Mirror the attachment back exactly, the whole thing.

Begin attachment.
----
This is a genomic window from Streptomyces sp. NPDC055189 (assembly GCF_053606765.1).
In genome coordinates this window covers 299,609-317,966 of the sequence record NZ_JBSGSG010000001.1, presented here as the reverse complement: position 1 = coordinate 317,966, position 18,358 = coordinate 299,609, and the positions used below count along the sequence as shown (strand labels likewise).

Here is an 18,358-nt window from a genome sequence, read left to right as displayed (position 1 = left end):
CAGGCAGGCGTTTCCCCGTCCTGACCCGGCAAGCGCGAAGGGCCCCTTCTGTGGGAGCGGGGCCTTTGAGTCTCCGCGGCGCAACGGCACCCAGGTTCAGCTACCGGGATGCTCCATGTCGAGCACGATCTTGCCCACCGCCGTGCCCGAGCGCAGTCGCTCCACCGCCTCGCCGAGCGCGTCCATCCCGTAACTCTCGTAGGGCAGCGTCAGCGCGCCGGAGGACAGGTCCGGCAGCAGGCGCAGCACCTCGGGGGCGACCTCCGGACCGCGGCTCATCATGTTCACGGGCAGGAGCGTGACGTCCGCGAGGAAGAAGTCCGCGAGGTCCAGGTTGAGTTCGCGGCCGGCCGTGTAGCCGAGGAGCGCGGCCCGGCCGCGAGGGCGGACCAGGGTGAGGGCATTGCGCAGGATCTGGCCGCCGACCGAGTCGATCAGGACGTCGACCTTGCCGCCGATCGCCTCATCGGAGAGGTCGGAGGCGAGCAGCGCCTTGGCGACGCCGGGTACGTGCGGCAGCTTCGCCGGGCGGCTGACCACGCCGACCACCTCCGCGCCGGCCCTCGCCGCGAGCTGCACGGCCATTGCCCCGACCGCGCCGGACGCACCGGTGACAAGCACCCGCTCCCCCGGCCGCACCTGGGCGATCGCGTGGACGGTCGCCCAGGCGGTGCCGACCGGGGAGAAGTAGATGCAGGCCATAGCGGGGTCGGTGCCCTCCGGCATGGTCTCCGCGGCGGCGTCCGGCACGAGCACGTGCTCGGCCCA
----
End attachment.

This is a genomic window from Streptomyces sp. NPDC055189 (assembly GCF_053606765.1).
In genome coordinates this window covers 299,609-317,966 of the sequence record NZ_JBSGSG010000001.1, presented here as the reverse complement: position 1 = coordinate 317,966, position 18,358 = coordinate 299,609, and the positions used below count along the sequence as shown (strand labels likewise).

Here is an 18,358-nt window from a genome sequence, read left to right as displayed (position 1 = left end):
CAGGCAGGCGTTTCCCCGTCCTGACCCGGCAAGCGCGAAGGGCCCCTTCTGTGGGAGCGGGGCCTTTGAGTCTCCGCGGCGCAACGGCACCCAGGTTCAGCTACCGGGATGCTCCATGTCGAGCACGATCTTGCCCACCGCCGTGCCCGAGCGCAGTCGCTCCACCGCCTCGCCGAGCGCGTCCATCCCGTAACTCTCGTAGGGCAGCGTCAGCGCGCCGGAGGACAGGTCCGGCAGCAGGCGCAGCACCTCGGGGGCGACCTCCGGACCGCGGCTCATCATGTTCACGGGCAGGAGCGTGACGTCCGCGAGGAAGAAGTCCGCGAGGTCCAGGTTGAGTTCGCGGCCGGCCGTGTAGCCGAGGAGCGCGGCCCGGCCGCGAGGGCGGACCAGGGTGAGGGCATTGCGCAGGATCTGGCCGCCGACCGAGTCGATCAGGACGTCGACCTTGCCGCCGATCGCCTCATCGGAGAGGTCGGAGGCGAGCAGCGCCTTGGCGACGCCGGGTACGTGCGGCAGCTTCGCCGGGCGGCTGACCACGCCGACCACCTCCGCGCCGGCCCTCGCCGCGAGCTGCACGGCCATTGCCCCGACCGCGCCGGACGCACCGGTGACAAGCACCCGCTCCCCCGGCCGCACCTGGGCGATCGCGTGGACGGTCGCCCAGGCGGTGCCGACCGGGGAGAAGTAGATGCAGGCCATAGCGGGGTCGGTGCCCTCCGGCATGGTCTCCGCGGCGGCGTCCGGCACGAGCACGTGCTCGGCCCA